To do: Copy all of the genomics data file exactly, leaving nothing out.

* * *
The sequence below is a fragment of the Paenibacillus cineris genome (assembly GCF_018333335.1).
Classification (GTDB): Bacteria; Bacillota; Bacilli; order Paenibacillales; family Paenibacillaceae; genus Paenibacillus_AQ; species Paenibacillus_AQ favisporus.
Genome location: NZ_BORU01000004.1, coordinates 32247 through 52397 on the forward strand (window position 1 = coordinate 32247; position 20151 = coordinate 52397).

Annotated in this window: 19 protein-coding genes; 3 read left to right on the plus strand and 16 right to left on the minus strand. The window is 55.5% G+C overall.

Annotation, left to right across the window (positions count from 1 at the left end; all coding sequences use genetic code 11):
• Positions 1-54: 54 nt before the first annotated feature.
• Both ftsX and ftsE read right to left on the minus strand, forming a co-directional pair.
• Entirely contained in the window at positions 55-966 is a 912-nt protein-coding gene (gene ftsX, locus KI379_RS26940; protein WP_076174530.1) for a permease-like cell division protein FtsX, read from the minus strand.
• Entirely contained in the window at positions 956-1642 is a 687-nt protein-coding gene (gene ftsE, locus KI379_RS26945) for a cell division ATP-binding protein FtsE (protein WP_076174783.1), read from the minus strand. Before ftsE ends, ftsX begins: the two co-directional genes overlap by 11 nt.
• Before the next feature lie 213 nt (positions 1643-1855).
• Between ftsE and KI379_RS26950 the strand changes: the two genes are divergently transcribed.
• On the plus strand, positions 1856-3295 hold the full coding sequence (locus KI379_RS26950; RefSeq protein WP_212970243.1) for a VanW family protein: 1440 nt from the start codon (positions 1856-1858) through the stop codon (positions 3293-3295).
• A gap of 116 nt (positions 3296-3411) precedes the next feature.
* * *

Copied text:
The sequence below is a fragment of the Paenibacillus cineris genome (assembly GCF_018333335.1).
Classification (GTDB): Bacteria; Bacillota; Bacilli; order Paenibacillales; family Paenibacillaceae; genus Paenibacillus_AQ; species Paenibacillus_AQ favisporus.
Genome location: NZ_BORU01000004.1, coordinates 32247 through 52397 on the forward strand (window position 1 = coordinate 32247; position 20151 = coordinate 52397).

Annotated in this window: 19 protein-coding genes; 3 read left to right on the plus strand and 16 right to left on the minus strand. The window is 55.5% G+C overall.

Annotation, left to right across the window (positions count from 1 at the left end; all coding sequences use genetic code 11):
• Positions 1-54: 54 nt before the first annotated feature.
• Both ftsX and ftsE read right to left on the minus strand, forming a co-directional pair.
• Entirely contained in the window at positions 55-966 is a 912-nt protein-coding gene (gene ftsX, locus KI379_RS26940; protein WP_076174530.1) for a permease-like cell division protein FtsX, read from the minus strand.
• Entirely contained in the window at positions 956-1642 is a 687-nt protein-coding gene (gene ftsE, locus KI379_RS26945) for a cell division ATP-binding protein FtsE (protein WP_076174783.1), read from the minus strand. Before ftsE ends, ftsX begins: the two co-directional genes overlap by 11 nt.
• Before the next feature lie 213 nt (positions 1643-1855).
• Between ftsE and KI379_RS26950 the strand changes: the two genes are divergently transcribed.
• On the plus strand, positions 1856-3295 hold the full coding sequence (locus KI379_RS26950; RefSeq protein WP_212970243.1) for a VanW family protein: 1440 nt from the start codon (positions 1856-1858) through the stop codon (positions 3293-3295).
• A gap of 116 nt (positions 3296-3411) precedes the next feature.